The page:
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Overview of the Cardiovascular System

Blood flowing through arteries.(Photo: Christian Jasiuk/iStock/Getty Images)

Blood flows through the cardiovascular system in a process called circulation. In less than a minute, the cardiovascular system is able to pump blood to every cell of the body. The heart fills with blood before each beat. With each beat, this blood is pumped into the arteries to be sent throughout the body. Blood that is pumped from the heart flows through the arteries. The body contains 20 arteries, which connect to smaller blood vessels called arterioles. This blood provides the oxygen and other nutrients essential to the health of the tissues and cells. Blood that flows back to the heart does so through veins. This blood is carrying waste gases such as carbon dioxide from the tissues to the heart, which sends it to the lungs, where it is renewed with oxygen before making its way back to the heart and then back into the body.

Three Functions of the Cardiovascular System

3D rendering of white blood cell which the cardiovascular system uses to protect the body.(Photo: Sebastian Kaulitzki/iStock/Getty Images)

The three main functions of the cardiovascular system are transport, protection and regulation. The cardiovascular system transports nutrients, oxygen and hormones to the cells of the body. At the same time, it removes the wastes produced by bodily functions. These include gases such as carbon dioxide and nitrogen as well as heat that is emitted by the functions of the body.

The cardiovascular system protects the body by supplying it with white blood cells. These cells fight infection and disease. It also supplies the body with antibodies and proteins that destroy foreign viruses and bacterium which could cause harm to it. Finally, the cardiovascular system protects the body by coagulating the blood when it is injured. This means that the blood is able to clot and seal wounds to the tissue. Lastly, the cardiovascular system acts as a regulating agent in the body. It maintains a stable body temperature, balances the pH level of the blood and provides water to the cells and tissues of the body.

The Effects of Aging on the Cardiovascular System

The cardiovascular system is the heart and the blood vessels that pump blood throughout the body. This system carries oxygen and nutrients to the cells of the body and carries away waste products. Changes occur in both the blood vessels and the heart itself as the body ages. These changes force the heart to work harder and to be less efficient.

Figure 1.

Age-dependent changes to cardiovascular tissues. Both the heart and vasculature undergo numerous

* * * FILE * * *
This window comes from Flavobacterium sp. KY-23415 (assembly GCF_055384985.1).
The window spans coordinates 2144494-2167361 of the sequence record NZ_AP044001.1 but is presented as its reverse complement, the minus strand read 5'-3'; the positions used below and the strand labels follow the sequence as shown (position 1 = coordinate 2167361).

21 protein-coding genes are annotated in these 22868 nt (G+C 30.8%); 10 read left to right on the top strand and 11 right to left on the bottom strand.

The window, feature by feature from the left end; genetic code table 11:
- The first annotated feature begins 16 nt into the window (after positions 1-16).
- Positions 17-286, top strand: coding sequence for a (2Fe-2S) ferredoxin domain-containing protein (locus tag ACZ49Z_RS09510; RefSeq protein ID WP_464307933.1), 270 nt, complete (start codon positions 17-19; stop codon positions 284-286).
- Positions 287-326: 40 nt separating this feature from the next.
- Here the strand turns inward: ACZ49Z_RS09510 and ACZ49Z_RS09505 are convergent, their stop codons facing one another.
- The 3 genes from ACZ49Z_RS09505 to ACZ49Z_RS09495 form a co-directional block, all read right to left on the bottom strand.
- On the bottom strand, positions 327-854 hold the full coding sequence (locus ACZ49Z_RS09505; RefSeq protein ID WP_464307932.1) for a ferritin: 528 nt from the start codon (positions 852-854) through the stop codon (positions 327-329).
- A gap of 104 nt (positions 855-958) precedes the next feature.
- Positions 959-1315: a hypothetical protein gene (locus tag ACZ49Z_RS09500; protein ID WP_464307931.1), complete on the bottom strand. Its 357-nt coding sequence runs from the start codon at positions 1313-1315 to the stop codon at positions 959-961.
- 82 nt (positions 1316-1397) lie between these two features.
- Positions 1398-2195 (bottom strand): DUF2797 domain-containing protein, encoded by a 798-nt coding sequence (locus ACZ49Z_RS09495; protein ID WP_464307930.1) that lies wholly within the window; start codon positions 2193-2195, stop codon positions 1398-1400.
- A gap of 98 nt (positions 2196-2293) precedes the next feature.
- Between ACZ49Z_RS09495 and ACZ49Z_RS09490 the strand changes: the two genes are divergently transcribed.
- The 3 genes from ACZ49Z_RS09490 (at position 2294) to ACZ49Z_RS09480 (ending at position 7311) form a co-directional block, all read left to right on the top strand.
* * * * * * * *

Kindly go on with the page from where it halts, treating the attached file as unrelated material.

alterations during aging as a result of deregulation of molecular longevity pathways, leading to compromised function

The Heart

As age increases, the heart cannot respond to an increased workload as quickly as it once did. This decrease in response occurs because the heart muscle loses elasticity and becomes stiffer and more rigid. The heart cells have a lowered ability to use oxygen. This can cause dizziness and loss of balance. Most often this is noticed when there is sudden movement, a quick change of position or exertion.

The Blood Vessels

As the body ages, the arteries lose some of their elasticity and become less pliable and smaller. This causes the heart to work harder to push the blood through the arteries to the body, resulting in decreased blood flow to the organs such as the brain, as well as an increase in blood pressure. Veins also suffer some changes that weaken the walls and valves of the vessels, making older people more prone to varicose veins. The smooth inner lining of all blood vessels becomes a bit rough as the body ages, leaving a body more prone to blood clots or thromboses.

The Blood

The composition of the blood itself changes as a person ages. There is a reduction in the volume of red blood cells. There is also a more likely chance of a blood clot because the blood is able to pool in some areas due to structural weaknesses of the blood vessels.


It is still not clear of all these changes are strictly due to aging or if they are also caused by a longer exposure to things such as poor dietary choices, cigarettes, lack of exercise, and environmental pollutants. Older people who are in better shape tend to have more efficient cardiovascular systems.


While it is impossible to prevent aging, it is possible to increase your cardiovascular health. This can be accomplished by maintaining a healthy weight, following a nutritious diet, and exercising regularly. Making smart lifestyle choices is important throughout a lifetime to help ensure cardiovascular health as a person ages. There are many older, fit people who have better cardiovascular health than younger people who have made poor lifestyle choices.

Aging Process & the Cardiovascular System

The cardiovascular system undergoes age-related changes as an individual advances in age. The parts that make up the cardiovascular system--the heart, lungs, and blood vessels--all decline in function over time


The heart muscle becomes weaker and less efficient with age, gradually losing much of its pumping ability and efficiency, which negatively affects blood circulation and oxygen transport throughout the entire body.